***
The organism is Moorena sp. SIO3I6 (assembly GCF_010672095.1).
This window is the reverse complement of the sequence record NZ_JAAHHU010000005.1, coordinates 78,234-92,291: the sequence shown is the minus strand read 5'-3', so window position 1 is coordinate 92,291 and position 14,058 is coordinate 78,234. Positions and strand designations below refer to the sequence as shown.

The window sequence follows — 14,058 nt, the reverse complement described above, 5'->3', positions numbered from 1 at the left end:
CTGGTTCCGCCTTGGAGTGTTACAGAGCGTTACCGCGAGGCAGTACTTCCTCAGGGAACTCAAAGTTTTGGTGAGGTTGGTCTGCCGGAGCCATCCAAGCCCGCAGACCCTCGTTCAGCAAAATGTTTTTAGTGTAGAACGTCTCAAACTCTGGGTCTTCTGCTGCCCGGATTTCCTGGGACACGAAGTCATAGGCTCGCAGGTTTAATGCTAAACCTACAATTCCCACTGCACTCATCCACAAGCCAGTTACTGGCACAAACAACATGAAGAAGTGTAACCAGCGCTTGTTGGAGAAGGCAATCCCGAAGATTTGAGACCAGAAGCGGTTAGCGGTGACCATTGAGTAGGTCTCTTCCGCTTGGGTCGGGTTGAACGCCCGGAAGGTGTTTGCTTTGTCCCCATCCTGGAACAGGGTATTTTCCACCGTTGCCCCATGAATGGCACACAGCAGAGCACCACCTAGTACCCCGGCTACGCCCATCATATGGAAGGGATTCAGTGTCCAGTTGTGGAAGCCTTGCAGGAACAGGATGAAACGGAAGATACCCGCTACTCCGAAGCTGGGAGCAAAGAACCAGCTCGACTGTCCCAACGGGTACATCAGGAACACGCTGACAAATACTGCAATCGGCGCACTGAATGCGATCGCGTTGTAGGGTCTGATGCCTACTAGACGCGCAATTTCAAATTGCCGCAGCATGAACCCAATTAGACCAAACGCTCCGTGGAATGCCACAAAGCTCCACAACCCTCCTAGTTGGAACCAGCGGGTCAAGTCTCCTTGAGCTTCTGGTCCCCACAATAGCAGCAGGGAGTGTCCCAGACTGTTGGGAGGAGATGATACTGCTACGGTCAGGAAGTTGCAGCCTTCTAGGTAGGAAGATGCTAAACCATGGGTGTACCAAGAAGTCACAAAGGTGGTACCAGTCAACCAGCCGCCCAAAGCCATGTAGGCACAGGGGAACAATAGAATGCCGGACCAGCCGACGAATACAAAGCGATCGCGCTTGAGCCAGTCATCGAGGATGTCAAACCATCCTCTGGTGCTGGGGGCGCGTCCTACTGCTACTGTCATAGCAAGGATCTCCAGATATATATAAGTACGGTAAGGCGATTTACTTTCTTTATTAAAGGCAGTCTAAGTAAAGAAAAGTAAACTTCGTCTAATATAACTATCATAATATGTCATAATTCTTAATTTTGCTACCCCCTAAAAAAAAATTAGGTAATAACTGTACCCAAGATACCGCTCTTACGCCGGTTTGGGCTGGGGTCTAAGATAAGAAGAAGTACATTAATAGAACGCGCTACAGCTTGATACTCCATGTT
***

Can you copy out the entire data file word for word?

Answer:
The organism is Moorena sp. SIO3I6 (assembly GCF_010672095.1).
This window is the reverse complement of the sequence record NZ_JAAHHU010000005.1, coordinates 78,234-92,291: the sequence shown is the minus strand read 5'-3', so window position 1 is coordinate 92,291 and position 14,058 is coordinate 78,234. Positions and strand designations below refer to the sequence as shown.

The window sequence follows — 14,058 nt, the reverse complement described above, 5'->3', positions numbered from 1 at the left end:
CTGGTTCCGCCTTGGAGTGTTACAGAGCGTTACCGCGAGGCAGTACTTCCTCAGGGAACTCAAAGTTTTGGTGAGGTTGGTCTGCCGGAGCCATCCAAGCCCGCAGACCCTCGTTCAGCAAAATGTTTTTAGTGTAGAACGTCTCAAACTCTGGGTCTTCTGCTGCCCGGATTTCCTGGGACACGAAGTCATAGGCTCGCAGGTTTAATGCTAAACCTACAATTCCCACTGCACTCATCCACAAGCCAGTTACTGGCACAAACAACATGAAGAAGTGTAACCAGCGCTTGTTGGAGAAGGCAATCCCGAAGATTTGAGACCAGAAGCGGTTAGCGGTGACCATTGAGTAGGTCTCTTCCGCTTGGGTCGGGTTGAACGCCCGGAAGGTGTTTGCTTTGTCCCCATCCTGGAACAGGGTATTTTCCACCGTTGCCCCATGAATGGCACACAGCAGAGCACCACCTAGTACCCCGGCTACGCCCATCATATGGAAGGGATTCAGTGTCCAGTTGTGGAAGCCTTGCAGGAACAGGATGAAACGGAAGATACCCGCTACTCCGAAGCTGGGAGCAAAGAACCAGCTCGACTGTCCCAACGGGTACATCAGGAACACGCTGACAAATACTGCAATCGGCGCACTGAATGCGATCGCGTTGTAGGGTCTGATGCCTACTAGACGCGCAATTTCAAATTGCCGCAGCATGAACCCAATTAGACCAAACGCTCCGTGGAATGCCACAAAGCTCCACAACCCTCCTAGTTGGAACCAGCGGGTCAAGTCTCCTTGAGCTTCTGGTCCCCACAATAGCAGCAGGGAGTGTCCCAGACTGTTGGGAGGAGATGATACTGCTACGGTCAGGAAGTTGCAGCCTTCTAGGTAGGAAGATGCTAAACCATGGGTGTACCAAGAAGTCACAAAGGTGGTACCAGTCAACCAGCCGCCCAAAGCCATGTAGGCACAGGGGAACAATAGAATGCCGGACCAGCCGACGAATACAAAGCGATCGCGCTTGAGCCAGTCATCGAGGATGTCAAACCATCCTCTGGTGCTGGGGGCGCGTCCTACTGCTACTGTCATAGCAAGGATCTCCAGATATATATAAGTACGGTAAGGCGATTTACTTTCTTTATTAAAGGCAGTCTAAGTAAAGAAAAGTAAACTTCGTCTAATATAACTATCATAATATGTCATAATTCTTAATTTTGCTACCCCCTAAAAAAAAATTAGGTAATAACTGTACCCAAGATACCGCTCTTACGCCGGTTTGGGCTGGGGTCTAAGATAAGAAGAAGTACATTAATAGAACGCGCTACAGCTTGATACTCCATGTT